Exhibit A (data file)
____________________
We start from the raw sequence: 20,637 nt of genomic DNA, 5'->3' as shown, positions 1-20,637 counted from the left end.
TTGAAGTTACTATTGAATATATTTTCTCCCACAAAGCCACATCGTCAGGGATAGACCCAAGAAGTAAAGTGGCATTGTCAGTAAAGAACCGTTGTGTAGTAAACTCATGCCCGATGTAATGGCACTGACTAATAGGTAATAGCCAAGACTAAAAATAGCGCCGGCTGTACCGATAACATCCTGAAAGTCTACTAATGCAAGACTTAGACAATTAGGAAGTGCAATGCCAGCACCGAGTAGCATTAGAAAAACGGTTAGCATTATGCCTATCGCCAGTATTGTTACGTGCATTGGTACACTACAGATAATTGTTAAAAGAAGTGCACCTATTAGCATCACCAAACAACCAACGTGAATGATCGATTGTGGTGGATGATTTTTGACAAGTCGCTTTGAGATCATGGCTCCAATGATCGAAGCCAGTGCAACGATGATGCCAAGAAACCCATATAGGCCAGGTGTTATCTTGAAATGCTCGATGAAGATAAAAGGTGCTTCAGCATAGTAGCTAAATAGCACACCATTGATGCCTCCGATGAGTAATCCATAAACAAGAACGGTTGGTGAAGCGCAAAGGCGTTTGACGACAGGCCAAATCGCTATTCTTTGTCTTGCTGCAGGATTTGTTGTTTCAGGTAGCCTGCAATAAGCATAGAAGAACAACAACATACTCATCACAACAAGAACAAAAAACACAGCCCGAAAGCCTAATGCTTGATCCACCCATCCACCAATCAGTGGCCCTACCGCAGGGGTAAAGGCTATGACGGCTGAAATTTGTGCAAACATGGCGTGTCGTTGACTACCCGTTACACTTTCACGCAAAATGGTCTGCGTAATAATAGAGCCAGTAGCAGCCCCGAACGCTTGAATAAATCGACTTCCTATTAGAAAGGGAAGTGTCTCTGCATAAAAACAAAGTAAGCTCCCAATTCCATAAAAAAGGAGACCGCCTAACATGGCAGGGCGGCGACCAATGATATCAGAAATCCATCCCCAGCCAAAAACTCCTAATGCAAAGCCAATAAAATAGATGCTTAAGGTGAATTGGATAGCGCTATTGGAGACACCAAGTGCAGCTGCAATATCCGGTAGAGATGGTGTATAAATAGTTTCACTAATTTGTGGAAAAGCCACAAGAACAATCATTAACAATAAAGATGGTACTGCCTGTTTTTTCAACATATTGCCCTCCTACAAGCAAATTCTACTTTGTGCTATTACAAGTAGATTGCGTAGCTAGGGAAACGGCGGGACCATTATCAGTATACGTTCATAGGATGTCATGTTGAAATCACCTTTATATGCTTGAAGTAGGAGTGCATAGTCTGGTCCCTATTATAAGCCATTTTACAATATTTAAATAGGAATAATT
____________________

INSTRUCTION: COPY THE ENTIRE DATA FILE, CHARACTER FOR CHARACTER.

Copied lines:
We start from the raw sequence: 20,637 nt of genomic DNA, 5'->3' as shown, positions 1-20,637 counted from the left end.
TTGAAGTTACTATTGAATATATTTTCTCCCACAAAGCCACATCGTCAGGGATAGACCCAAGAAGTAAAGTGGCATTGTCAGTAAAGAACCGTTGTGTAGTAAACTCATGCCCGATGTAATGGCACTGACTAATAGGTAATAGCCAAGACTAAAAATAGCGCCGGCTGTACCGATAACATCCTGAAAGTCTACTAATGCAAGACTTAGACAATTAGGAAGTGCAATGCCAGCACCGAGTAGCATTAGAAAAACGGTTAGCATTATGCCTATCGCCAGTATTGTTACGTGCATTGGTACACTACAGATAATTGTTAAAAGAAGTGCACCTATTAGCATCACCAAACAACCAACGTGAATGATCGATTGTGGTGGATGATTTTTGACAAGTCGCTTTGAGATCATGGCTCCAATGATCGAAGCCAGTGCAACGATGATGCCAAGAAACCCATATAGGCCAGGTGTTATCTTGAAATGCTCGATGAAGATAAAAGGTGCTTCAGCATAGTAGCTAAATAGCACACCATTGATGCCTCCGATGAGTAATCCATAAACAAGAACGGTTGGTGAAGCGCAAAGGCGTTTGACGACAGGCCAAATCGCTATTCTTTGTCTTGCTGCAGGATTTGTTGTTTCAGGTAGCCTGCAATAAGCATAGAAGAACAACAACATACTCATCACAACAAGAACAAAAAACACAGCCCGAAAGCCTAATGCTTGATCCACCCATCCACCAATCAGTGGCCCTACCGCAGGGGTAAAGGCTATGACGGCTGAAATTTGTGCAAACATGGCGTGTCGTTGACTACCCGTTACACTTTCACGCAAAATGGTCTGCGTAATAATAGAGCCAGTAGCAGCCCCGAACGCTTGAATAAATCGACTTCCTATTAGAAAGGGAAGTGTCTCTGCATAAAAACAAAGTAAGCTCCCAATTCCATAAAAAAGGAGACCGCCTAACATGGCAGGGCGGCGACCAATGATATCAGAAATCCATCCCCAGCCAAAAACTCCTAATGCAAAGCCAATAAAATAGATGCTTAAGGTGAATTGGATAGCGCTATTGGAGACACCAAGTGCAGCTGCAATATCCGGTAGAGATGGTGTATAAATAGTTTCACTAATTTGTGGAAAAGCCACAAGAACAATCATTAACAATAAAGATGGTACTGCCTGTTTTTTCAACATATTGCCCTCCTACAAGCAAATTCTACTTTGTGCTATTACAAGTAGATTGCGTAGCTAGGGAAACGGCGGGACCATTATCAGTATACGTTCATAGGATGTCATGTTGAAATCACCTTTATATGCTTGAAGTAGGAGTGCATAGTCTGGTCCCTATTATAAGCCATTTTACAATATTTAAATAGGAATAATT